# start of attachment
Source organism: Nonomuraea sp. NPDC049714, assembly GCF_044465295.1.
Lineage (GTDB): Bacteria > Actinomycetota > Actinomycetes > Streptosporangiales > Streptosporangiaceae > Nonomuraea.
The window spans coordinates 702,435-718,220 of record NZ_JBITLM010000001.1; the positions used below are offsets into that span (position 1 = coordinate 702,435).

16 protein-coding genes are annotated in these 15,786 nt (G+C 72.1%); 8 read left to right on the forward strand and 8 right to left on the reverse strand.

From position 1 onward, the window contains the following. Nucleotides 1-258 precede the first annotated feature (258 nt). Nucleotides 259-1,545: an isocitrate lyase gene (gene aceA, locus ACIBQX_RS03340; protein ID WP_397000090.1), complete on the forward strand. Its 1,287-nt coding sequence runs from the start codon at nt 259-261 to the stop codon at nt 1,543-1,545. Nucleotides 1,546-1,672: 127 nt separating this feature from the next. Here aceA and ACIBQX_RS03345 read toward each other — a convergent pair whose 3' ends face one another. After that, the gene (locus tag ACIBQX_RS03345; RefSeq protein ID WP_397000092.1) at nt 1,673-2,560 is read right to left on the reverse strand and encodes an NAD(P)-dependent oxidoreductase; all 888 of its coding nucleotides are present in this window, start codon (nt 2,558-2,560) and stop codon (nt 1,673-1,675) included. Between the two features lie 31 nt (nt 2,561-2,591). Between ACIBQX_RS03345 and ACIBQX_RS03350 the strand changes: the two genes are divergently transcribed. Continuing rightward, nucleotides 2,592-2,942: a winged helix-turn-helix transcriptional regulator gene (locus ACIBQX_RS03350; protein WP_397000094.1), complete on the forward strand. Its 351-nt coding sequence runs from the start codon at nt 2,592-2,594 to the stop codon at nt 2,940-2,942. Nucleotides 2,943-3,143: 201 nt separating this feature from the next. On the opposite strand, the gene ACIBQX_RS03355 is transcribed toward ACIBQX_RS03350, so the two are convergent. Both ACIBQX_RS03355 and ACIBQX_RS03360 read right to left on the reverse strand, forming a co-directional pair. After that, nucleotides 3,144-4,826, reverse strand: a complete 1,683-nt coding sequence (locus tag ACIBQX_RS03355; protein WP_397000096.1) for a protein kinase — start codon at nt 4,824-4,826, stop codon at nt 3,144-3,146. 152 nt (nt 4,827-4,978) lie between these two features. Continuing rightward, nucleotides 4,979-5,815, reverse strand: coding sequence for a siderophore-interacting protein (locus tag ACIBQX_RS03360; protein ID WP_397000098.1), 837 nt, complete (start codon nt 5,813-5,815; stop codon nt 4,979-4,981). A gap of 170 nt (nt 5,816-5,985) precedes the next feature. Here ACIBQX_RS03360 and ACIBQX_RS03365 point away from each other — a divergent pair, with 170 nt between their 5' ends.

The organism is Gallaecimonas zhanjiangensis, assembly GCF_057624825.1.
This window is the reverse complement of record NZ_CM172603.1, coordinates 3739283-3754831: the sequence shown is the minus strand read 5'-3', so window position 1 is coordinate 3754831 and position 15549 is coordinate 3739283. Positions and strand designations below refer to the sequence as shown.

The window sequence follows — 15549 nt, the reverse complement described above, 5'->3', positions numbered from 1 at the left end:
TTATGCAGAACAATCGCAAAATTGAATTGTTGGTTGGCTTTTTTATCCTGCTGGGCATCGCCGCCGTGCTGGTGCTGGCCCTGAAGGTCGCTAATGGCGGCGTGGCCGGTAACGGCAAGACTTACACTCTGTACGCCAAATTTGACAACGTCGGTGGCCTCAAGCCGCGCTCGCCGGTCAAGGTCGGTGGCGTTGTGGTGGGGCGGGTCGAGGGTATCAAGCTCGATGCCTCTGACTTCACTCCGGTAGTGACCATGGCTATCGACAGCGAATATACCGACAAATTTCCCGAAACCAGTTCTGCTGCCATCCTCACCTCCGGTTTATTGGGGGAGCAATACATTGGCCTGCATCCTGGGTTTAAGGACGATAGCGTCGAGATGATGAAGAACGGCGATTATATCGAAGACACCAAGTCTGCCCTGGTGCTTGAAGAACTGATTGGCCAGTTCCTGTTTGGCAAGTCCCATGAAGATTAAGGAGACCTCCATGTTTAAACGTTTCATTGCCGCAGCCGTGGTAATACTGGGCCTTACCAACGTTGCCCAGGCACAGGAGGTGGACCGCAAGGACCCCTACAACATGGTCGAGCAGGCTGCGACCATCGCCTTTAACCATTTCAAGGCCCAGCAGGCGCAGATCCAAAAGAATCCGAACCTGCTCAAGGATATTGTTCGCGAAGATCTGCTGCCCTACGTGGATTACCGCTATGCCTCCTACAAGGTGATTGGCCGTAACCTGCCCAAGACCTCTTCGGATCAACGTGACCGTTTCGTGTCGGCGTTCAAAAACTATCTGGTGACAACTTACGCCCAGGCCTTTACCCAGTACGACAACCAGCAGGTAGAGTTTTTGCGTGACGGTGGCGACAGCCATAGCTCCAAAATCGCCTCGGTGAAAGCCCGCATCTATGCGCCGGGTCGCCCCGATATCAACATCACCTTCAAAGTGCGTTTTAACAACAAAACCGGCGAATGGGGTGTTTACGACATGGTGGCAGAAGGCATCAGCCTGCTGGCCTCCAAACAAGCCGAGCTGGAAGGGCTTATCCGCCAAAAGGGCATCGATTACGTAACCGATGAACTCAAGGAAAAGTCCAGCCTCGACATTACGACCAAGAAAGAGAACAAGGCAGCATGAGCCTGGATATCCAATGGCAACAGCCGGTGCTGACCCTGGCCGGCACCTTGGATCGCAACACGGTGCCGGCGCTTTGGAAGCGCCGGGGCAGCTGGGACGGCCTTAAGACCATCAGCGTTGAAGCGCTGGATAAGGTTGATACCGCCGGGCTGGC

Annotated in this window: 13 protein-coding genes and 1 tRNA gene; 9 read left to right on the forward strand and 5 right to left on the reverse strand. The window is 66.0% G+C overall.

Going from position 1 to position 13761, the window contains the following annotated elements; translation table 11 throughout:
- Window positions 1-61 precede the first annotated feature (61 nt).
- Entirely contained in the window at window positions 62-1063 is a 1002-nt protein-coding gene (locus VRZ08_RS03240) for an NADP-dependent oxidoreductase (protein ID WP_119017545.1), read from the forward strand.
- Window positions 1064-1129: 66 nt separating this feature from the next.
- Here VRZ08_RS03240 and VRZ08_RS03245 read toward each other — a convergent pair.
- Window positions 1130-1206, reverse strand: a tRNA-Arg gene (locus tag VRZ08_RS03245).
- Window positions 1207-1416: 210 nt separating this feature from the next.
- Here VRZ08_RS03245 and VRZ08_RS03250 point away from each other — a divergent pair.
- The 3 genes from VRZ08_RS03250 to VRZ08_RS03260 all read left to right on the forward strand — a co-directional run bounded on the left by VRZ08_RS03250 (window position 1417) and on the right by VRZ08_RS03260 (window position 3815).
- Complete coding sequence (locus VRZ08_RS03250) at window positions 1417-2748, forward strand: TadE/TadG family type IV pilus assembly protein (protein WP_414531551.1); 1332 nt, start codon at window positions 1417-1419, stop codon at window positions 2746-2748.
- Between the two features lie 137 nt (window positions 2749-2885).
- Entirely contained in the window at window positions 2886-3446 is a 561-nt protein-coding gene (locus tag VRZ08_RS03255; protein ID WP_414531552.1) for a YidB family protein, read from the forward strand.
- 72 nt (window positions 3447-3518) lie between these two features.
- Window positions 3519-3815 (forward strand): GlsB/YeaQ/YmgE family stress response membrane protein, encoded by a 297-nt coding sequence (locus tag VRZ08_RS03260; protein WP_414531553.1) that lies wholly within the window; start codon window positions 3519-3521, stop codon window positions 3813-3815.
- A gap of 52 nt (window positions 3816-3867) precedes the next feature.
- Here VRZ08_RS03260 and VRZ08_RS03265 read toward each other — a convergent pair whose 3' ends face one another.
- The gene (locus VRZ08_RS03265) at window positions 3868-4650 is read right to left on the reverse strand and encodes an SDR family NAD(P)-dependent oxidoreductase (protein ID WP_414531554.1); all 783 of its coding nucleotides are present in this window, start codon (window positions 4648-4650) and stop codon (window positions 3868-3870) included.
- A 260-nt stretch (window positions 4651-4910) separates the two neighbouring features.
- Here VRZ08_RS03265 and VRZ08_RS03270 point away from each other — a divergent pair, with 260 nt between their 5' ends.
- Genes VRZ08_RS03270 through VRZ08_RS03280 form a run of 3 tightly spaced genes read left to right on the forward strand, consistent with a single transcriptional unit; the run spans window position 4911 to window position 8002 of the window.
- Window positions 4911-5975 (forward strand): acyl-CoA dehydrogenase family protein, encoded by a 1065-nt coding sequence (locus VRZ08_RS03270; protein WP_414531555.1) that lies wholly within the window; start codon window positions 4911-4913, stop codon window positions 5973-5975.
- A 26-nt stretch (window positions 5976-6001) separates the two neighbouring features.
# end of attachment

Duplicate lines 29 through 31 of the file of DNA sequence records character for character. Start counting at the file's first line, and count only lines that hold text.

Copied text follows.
- Here VRZ08_RS03265 and VRZ08_RS03270 point away from each other — a divergent pair, with 260 nt between their 5' ends.
- Genes VRZ08_RS03270 through VRZ08_RS03280 form a run of 3 tightly spaced genes read left to right on the forward strand, consistent with a single transcriptional unit; the run spans window position 4911 to window position 8002 of the window.
- Window positions 4911-5975 (forward strand): acyl-CoA dehydrogenase family protein, encoded by a 1065-nt coding sequence (locus VRZ08_RS03270; protein WP_414531555.1) that lies wholly within the window; start codon window positions 4911-4913, stop codon window positions 5973-5975.